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Published: March 5th 2015
The last two days were just travel from Valladolid to Merida, orienting, and grocery shopping. We just hung out in Valladolid at the hostel killing time, sweating in the heat until our afternoon bus. We've found arriving too early at a hostel is more annoying than leaving one late; your bed might not be ready, and they might not have a great way to store your luggage if you want to go wander about in the new place until you can check in.
Today we found our way to the main square in town. It was nice to just sit and chat there. We were told that many of the things around the square were free to see, but hadn't really planned on going in to much. There were information plaques scattered about town and we started reading one in the square. Then we were approached by a friendly local who shared a lot of information with us about the area and chatted, suggesting we go to a store that was supplied by the nearby small towns with artisanal goods. Walking around a few minutes later another man from a nearby town (who arrived early for work at a restaurant since the colectivos are not the most predictable) approached us and told us to check out the Governor's Palace and the murals there that showed the Maya peoples' history and strife, and to check out Mundo Maya; the same shop the previous local told us about. Both men talked up the hats and shirts at Mundo Maya so much we decided we should check it out after the Governor's Palace.
The paintings in the Governor's Palace were really interesting and beautiful. They were very large and detailed so that looking at and analyzing one took us a bit of time. It was a nice way to spend half an hour or an hour out of the heat of the day.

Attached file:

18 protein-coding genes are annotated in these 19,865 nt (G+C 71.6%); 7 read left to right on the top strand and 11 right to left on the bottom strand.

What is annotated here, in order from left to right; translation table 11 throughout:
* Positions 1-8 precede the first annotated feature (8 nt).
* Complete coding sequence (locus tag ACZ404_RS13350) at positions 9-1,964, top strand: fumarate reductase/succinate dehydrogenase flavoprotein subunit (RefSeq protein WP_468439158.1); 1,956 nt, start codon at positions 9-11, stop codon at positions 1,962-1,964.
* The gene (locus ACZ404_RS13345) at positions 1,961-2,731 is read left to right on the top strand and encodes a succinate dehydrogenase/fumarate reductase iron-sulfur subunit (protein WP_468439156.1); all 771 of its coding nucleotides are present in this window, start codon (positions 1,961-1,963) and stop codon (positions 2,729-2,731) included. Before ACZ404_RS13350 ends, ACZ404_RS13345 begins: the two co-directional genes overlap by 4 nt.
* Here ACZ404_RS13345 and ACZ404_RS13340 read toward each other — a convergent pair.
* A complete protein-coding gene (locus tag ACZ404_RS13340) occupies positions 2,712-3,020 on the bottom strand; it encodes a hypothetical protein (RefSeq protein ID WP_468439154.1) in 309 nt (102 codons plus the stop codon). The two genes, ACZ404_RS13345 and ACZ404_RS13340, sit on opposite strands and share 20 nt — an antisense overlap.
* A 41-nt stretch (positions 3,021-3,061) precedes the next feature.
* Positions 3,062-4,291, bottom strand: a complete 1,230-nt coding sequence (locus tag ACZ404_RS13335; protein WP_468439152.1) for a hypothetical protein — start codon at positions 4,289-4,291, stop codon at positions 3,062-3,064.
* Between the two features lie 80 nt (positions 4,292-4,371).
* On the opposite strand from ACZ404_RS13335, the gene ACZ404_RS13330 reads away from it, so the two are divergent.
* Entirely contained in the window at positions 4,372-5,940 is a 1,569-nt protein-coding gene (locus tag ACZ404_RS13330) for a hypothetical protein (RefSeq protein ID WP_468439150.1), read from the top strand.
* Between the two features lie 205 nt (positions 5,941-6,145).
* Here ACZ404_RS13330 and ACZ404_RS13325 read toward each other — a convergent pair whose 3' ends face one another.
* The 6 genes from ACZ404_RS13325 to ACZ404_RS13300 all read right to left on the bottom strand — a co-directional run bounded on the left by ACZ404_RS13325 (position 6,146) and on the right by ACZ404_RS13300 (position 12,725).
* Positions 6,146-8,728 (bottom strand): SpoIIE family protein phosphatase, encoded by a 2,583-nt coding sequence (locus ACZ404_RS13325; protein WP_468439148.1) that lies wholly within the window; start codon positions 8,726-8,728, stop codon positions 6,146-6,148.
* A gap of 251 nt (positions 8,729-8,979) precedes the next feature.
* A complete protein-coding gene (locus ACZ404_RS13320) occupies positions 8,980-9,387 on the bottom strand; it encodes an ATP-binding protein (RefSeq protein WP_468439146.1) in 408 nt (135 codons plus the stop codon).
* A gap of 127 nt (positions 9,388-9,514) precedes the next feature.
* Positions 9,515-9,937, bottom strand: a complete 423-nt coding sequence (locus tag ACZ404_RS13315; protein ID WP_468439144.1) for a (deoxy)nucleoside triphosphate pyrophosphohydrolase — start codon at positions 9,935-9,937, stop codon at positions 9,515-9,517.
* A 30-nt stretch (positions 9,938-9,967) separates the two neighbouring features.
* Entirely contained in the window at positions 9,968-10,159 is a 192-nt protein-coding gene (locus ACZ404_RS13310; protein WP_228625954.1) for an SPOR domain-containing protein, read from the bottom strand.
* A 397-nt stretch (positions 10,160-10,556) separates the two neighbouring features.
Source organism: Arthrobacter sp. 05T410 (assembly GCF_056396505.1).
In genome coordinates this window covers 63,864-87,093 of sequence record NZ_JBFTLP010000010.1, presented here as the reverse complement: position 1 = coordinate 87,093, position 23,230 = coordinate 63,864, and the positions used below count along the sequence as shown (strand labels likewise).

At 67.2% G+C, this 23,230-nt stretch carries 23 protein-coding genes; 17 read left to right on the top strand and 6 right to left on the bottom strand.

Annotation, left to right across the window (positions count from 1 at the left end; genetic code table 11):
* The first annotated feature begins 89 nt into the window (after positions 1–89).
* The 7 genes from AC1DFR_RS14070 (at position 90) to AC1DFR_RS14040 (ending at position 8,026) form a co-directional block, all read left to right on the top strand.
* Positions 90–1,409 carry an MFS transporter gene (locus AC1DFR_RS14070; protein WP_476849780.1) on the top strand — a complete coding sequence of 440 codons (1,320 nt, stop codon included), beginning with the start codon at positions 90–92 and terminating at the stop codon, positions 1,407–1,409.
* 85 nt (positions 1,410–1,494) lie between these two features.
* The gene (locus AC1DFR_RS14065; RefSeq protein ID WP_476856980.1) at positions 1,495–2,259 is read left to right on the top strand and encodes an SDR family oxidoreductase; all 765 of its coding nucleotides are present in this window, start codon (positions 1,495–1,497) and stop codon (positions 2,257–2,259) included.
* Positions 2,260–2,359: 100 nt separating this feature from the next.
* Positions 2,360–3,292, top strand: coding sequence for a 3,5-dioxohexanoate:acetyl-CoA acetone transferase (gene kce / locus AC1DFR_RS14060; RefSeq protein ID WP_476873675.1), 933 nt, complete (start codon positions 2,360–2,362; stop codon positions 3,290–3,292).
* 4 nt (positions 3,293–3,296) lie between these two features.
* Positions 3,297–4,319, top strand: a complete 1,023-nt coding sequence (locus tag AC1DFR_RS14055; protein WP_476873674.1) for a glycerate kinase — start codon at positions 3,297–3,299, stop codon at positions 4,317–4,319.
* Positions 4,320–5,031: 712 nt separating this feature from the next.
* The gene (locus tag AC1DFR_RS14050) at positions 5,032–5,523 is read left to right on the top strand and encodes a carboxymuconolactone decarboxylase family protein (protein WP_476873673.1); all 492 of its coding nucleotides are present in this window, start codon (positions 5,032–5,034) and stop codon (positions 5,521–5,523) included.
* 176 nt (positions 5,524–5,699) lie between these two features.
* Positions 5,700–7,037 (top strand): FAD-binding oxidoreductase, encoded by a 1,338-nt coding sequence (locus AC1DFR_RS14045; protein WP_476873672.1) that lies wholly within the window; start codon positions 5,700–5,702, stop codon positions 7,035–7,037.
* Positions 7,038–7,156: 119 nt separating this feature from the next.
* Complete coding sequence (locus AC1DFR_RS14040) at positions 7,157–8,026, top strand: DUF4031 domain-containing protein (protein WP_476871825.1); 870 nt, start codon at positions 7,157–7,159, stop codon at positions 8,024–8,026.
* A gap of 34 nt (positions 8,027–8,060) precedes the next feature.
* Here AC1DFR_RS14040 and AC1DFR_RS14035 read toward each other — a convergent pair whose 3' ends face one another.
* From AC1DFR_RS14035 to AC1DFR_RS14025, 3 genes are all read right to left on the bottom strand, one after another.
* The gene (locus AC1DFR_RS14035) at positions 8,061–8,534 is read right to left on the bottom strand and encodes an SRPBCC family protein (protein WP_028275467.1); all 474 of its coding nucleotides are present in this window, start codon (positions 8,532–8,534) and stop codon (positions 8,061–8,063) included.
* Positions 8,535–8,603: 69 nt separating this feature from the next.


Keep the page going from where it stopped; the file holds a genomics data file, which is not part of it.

Then we went to Mundo Maya. It was full of goods, not dissimilar to those we'd seen for sale in other touristy shops. Shirts, dresses, rugs, jewelry. Dan was really looking forward to getting a hat, but one that he could pack away without damaging it. The man in the shop was very helpful and showed us many hats and explained the different qualities; the price ranging from MXN750 to MXN1950. This was much more than we are in the habit of carrying so we explained we'd have to go get more money from the hostel. Unprompted with bargaining, he told us that if we came back by 6pm he would sell us two of medium quality for MXN1400. Ashley, the ever suspicious, said we should Google the shop having read about coyotes that get a commission from sending people to certain shops.
And good thing we did. We found zero good reviews online about Mundo Maya. It seemed very overpriced, and products were not always made from the advertized textile; the main being sisal made from a type of agave. One of the guys in our case said that we could get hammocks and shirts made of the stuff because it was good in the heat and it acted as a mosquito repellent. Our online research revealed that they don't actually make clothes or hammocks out of it because it's scratchy and uncomfortable.
A disappointing lesson, but a good one. A good story does not good product/service make. 😞
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